“We have a doctor at the Boulder Center for Sports Medicine that does a strength evaluation. We strengthen the glutes with planks and whole body exercises that work [on] firing things together,” explains Hudson. “We also use a circuit that works on a lot of whole body things…[like] planks and burpees or squat thrusts and step-ups with pause for balance.”

Exercises for Improving Glute Strength

  • Planks with leg raises: Hold plank, lift your left leg for a set of 10 and then your right leg.
  • Back bridge: Lie on your back, knees bent and feet placed on the floor in front of your bum. Squeezing your glutes, lift off the ground aiming to keep your torso in align and lift until only your shoulder-blades are resting on the ground. Lower and repeat for sets of 10-15.
  • Step-up: Step up onto a box or stair planting your left foot and drive your right knee forward; pause when left leg is fully extended and then lower and repeat for sets of 10 for each leg.

Problem Area: The Hamstrings

The hamstrings work in a team with your glutes and quads for each stride; this interconnection is a prime example of what happens when weaknesses are present. “[I] have seen a lot of injuries where the glutes don’t fire so [there are] calf and ankle problems,” says Hudson, “but for sure hamstring and a lot of hamstring problems come from back or lower back things.”

  • Balance ball pulls: With your back on the floor and arms rested at your side, extend your legs in front and place your ankles atop a balance ball. Lift your bum off the ground as you did with the bridge then pull your knees toward your chest and roll the ball towards your glutes. Roll back out and repeat for sets of 10-15.

Problem Area: The Ankles

Your ankles are quite delicate in design yet they are put in some of the most potentially dangerous situations. Ankle injuries are both highly common and can be some of the trickiest to fully get past. What’s worse is they can arise from simple bad luck; a loose rock on a gnarly trail could end your season.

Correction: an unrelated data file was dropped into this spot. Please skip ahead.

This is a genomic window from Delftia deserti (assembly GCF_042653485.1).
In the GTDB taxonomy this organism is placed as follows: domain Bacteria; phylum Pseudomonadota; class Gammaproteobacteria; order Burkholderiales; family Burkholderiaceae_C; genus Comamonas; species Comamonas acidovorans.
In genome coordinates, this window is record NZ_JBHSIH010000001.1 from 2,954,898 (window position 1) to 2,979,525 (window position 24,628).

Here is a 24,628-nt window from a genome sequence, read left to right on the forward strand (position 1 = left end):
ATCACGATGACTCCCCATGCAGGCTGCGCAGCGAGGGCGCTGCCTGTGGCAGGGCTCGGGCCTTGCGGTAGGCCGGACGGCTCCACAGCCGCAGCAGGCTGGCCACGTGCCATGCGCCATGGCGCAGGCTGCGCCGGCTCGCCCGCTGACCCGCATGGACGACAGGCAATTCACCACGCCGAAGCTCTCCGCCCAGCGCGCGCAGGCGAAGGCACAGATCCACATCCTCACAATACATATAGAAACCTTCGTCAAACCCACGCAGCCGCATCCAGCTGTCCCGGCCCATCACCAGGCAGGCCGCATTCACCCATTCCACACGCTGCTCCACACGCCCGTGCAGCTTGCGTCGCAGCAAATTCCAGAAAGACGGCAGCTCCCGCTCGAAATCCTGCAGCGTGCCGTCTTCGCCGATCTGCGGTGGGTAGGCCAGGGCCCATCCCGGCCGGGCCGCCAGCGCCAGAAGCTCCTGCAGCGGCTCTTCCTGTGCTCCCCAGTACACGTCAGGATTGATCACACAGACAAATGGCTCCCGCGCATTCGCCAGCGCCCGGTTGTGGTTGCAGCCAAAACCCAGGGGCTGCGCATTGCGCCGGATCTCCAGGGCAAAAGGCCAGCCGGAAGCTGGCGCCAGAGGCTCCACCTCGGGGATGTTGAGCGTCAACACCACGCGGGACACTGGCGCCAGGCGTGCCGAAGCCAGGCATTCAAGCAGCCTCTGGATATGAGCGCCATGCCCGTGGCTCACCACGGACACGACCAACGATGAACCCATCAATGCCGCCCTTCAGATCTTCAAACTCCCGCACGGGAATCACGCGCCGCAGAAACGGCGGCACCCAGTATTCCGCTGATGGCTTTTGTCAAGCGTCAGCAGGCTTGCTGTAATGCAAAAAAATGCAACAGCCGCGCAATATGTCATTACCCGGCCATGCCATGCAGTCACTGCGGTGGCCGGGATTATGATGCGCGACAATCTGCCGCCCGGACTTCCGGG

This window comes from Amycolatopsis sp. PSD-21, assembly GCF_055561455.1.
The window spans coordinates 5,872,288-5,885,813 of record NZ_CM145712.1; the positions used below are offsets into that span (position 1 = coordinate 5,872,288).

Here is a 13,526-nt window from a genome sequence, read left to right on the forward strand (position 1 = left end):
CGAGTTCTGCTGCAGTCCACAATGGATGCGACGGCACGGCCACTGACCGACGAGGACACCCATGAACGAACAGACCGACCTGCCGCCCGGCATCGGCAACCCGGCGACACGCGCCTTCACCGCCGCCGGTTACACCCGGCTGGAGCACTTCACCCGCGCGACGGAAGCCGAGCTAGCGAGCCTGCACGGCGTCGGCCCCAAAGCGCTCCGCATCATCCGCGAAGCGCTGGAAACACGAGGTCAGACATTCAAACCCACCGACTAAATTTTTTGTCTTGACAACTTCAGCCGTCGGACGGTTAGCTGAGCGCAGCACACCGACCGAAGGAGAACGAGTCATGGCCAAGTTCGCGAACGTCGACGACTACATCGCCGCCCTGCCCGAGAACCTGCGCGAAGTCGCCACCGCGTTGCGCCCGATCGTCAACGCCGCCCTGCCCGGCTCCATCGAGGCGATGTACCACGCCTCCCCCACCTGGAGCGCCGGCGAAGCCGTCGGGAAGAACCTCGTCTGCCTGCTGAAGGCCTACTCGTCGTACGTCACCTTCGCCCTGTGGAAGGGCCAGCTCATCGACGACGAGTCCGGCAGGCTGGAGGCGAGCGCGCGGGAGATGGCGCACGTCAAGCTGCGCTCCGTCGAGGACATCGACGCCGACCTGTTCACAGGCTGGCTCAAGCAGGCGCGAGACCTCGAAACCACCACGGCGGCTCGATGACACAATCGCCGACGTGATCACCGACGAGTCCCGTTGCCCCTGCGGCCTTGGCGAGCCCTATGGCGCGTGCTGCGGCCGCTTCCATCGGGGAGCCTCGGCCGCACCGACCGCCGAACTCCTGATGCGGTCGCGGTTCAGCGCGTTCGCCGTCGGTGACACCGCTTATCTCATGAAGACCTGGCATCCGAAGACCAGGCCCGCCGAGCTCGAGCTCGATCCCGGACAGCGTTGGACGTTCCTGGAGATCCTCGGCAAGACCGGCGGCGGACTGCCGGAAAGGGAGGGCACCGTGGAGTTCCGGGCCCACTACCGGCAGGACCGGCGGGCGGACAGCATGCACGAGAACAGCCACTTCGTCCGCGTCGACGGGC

The best way to reduce your risk of ankle injuries is to strengthen the immediate ankle area as well as the surrounding muscles. By doing so, even if you do step wrong or roll your ankle awkwardly, it won’t come as much of a shock and could be the difference between a bad strain that lingers for weeks or something that is fine with a little post-run ice job.

  • Bosu balance: Balance on your right foot atop a Bosu ball or small pillow. Hold there for one minute; you can increase the time spent up to multiple minutes. As you improve, try staying on that right foot and reaching down to touch the ground with your left arm, going across your body. Repeat with left foot.
  • Calf strength: Strengthening your calf muscles also safeguards your ankles; do a three-way calf raise cycle: place your toes facing forward on the edge of a step for a set of 10 raises, the second 10 raises point your toes inward, finally, for the third 10 point your toes away from each other.

A balanced body is a better body. Seek out those cheaters and make them work to get stronger.

Originally published on September 26, 2012; updated on August 7, 2018.